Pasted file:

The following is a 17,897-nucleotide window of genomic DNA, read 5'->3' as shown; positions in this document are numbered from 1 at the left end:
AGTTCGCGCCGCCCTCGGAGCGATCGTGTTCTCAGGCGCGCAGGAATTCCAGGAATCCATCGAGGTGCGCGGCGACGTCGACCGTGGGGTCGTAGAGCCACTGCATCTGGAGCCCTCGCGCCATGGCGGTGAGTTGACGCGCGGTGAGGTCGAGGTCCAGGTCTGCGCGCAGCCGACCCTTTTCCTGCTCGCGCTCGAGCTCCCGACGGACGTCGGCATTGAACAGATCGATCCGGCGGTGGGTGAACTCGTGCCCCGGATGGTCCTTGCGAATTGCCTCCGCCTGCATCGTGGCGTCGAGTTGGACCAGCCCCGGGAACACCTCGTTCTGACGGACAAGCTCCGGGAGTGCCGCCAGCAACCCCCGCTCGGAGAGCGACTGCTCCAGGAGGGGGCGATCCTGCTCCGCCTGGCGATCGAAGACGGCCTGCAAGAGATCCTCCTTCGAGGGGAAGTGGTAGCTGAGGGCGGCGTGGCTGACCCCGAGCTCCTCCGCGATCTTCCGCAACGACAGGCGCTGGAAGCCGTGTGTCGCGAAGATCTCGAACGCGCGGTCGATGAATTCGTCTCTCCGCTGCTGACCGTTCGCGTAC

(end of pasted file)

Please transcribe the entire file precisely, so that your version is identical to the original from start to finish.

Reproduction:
The following is a 17,897-nucleotide window of genomic DNA, read 5'->3' as shown; positions in this document are numbered from 1 at the left end:
AGTTCGCGCCGCCCTCGGAGCGATCGTGTTCTCAGGCGCGCAGGAATTCCAGGAATCCATCGAGGTGCGCGGCGACGTCGACCGTGGGGTCGTAGAGCCACTGCATCTGGAGCCCTCGCGCCATGGCGGTGAGTTGACGCGCGGTGAGGTCGAGGTCCAGGTCTGCGCGCAGCCGACCCTTTTCCTGCTCGCGCTCGAGCTCCCGACGGACGTCGGCATTGAACAGATCGATCCGGCGGTGGGTGAACTCGTGCCCCGGATGGTCCTTGCGAATTGCCTCCGCCTGCATCGTGGCGTCGAGTTGGACCAGCCCCGGGAACACCTCGTTCTGACGGACAAGCTCCGGGAGTGCCGCCAGCAACCCCCGCTCGGAGAGCGACTGCTCCAGGAGGGGGCGATCCTGCTCCGCCTGGCGATCGAAGACGGCCTGCAAGAGATCCTCCTTCGAGGGGAAGTGGTAGCTGAGGGCGGCGTGGCTGACCCCGAGCTCCTCCGCGATCTTCCGCAACGACAGGCGCTGGAAGCCGTGTGTCGCGAAGATCTCGAACGCGCGGTCGATGAATTCGTCTCTCCGCTGCTGACCGTTCGCGTAC